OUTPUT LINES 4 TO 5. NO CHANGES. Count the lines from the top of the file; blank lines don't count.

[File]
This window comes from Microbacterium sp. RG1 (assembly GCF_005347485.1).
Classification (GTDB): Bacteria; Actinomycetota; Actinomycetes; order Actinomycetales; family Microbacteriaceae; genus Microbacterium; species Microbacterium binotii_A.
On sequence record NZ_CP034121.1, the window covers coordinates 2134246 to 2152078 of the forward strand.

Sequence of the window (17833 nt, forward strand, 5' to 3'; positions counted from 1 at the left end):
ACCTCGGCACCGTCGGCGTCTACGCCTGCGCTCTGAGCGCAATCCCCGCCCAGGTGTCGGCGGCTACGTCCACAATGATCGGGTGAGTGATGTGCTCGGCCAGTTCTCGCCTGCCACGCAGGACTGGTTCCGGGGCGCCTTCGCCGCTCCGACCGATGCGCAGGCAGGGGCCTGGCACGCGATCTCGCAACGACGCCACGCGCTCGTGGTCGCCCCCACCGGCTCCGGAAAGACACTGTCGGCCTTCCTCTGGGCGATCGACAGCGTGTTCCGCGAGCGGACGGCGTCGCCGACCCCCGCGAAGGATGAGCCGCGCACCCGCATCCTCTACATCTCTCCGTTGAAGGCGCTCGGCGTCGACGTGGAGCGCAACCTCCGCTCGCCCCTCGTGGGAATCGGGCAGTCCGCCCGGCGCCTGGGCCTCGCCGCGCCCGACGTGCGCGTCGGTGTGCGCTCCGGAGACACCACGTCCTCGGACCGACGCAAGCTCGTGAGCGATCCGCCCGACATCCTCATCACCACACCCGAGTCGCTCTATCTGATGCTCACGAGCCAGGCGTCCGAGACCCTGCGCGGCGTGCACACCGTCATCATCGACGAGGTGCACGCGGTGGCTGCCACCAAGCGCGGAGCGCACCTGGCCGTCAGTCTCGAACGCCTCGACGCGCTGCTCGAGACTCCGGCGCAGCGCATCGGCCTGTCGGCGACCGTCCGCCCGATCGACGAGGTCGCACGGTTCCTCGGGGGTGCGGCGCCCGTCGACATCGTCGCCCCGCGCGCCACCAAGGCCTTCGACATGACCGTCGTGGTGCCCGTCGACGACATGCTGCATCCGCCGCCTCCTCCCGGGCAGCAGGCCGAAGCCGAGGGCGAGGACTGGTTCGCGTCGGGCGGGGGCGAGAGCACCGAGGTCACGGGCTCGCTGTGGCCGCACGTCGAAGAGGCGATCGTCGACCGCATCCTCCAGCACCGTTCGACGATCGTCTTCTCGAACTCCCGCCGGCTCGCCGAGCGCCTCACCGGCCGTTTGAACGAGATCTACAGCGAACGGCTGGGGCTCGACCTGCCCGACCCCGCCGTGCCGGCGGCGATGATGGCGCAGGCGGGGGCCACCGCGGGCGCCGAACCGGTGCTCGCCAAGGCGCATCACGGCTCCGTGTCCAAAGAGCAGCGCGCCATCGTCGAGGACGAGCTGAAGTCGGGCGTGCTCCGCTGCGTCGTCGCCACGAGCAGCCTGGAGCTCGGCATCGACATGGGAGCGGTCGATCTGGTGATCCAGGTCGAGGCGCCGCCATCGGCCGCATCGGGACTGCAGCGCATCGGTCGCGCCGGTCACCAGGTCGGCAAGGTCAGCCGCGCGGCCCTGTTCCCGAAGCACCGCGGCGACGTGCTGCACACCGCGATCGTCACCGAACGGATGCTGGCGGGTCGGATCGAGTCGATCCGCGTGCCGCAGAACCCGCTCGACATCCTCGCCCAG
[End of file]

Sequence of the window (17833 nt, forward strand, 5' to 3'; positions counted from 1 at the left end):
ACCTCGGCACCGTCGGCGTCTACGCCTGCGCTCTGAGCGCAATCCCCGCCCAGGTGTCGGCGGCTACGTCCACAATGATCGGGTGAGTGATGTGCTCGGCCAGTTCTCGCCTGCCACGCAGGACTGGTTCCGGGGCGCCTTCGCCGCTCCGACCGATGCGCAGGCAGGGGCCTGGCACGCGATCTCGCAACGACGCCACGCGCTCGTGGTCGCCCCCACCGGCTCCGGAAAGACACTGTCGGCCTTCCTCTGGGCGATCGACAGCGTGTTCCGCGAGCGGACGGCGTCGCCGACCCCCGCGAAGGATGAGCCGCGCACCCGCATCCTCTACATCTCTCCGTTGAAGGCGCTCGGCGTCGACGTGGAGCGCAACCTCCGCTCGCCCCTCGTGGGAATCGGGCAGTCCGCCCGGCGCCTGGGCCTCGCCGCGCCCGACGTGCGCGTCGGTGTGCGCTCCGGAGACACCACGTCCTCGGACCGACGCAAGCTCGTGAGCGATCCGCCCGACATCCTCATCACCACACCCGAGTCGCTCTATCTGATGCTCACGAGCCAGGCGTCCGAGACCCTGCGCGGCGTGCACACCGTCATCATCGACGAGGTGCACGCGGTGGCTGCCACCAAGCGCGGAGCGCACCTGGCCGTCAGTCTCGAACGCCTCGACGCGCTGCTCGAGACTCCGGCGCAGCGCATCGGCCTGTCGGCGACCGTCCGCCCGATCGACGAGGTCGCACGGTTCCTCGGGGGTGCGGCGCCCGTCGACATCGTCGCCCCGCGCGCCACCAAGGCCTTCGACATGACCGTCGTGGTGCCCGTCGACGACATGCTGCATCCGCCGCCTCCTCCCGGGCAGCAGGCCGAAGCCGAGGGCGAGGACTGGTTCGCGTCGGGCGGGGGCGAGAGCACCGAGGTCACGGGCTCGCTGTGGCCGCACGTCGAAGAGGCGATCGTCGACCGCATCCTCCAGCACCGTTCGACGATCGTCTTCTCGAACTCCCGCCGGCTCGCCGAGCGCCTCACCGGCCGTTTGAACGAGATCTACAGCGAACGGCTGGGGCTCGACCTGCCCGACCCCGCCGTGCCGGCGGCGATGATGGCGCAGGCGGGGGCCACCGCGGGCGCCGAACCGGTGCTCGCCAAGGCGCATCACGGCTCCGTGTCCAAAGAGCAGCGCGCCATCGTCGAGGACGAGCTGAAGTCGGGCGTGCTCCGCTGCGTCGTCGCCACGAGCAGCCTGGAGCTCGGCATCGACATGGGAGCGGTCGATCTGGTGATCCAGGTCGAGGCGCCGCCATCGGCCGCATCGGGACTGCAGCGCATCGGTCGCGCCGGTCACCAGGTCGGCAAGGTCAGCCGCGCGGCCCTGTTCCCGAAGCACCGCGGCGACGTGCTGCACACCGCGATCGTCACCGAACGGATGCTGGCGGGTCGGATCGAGTCGATCCGCGTGCCGCAGAACCCGCTCGACATCCTCGCCCAG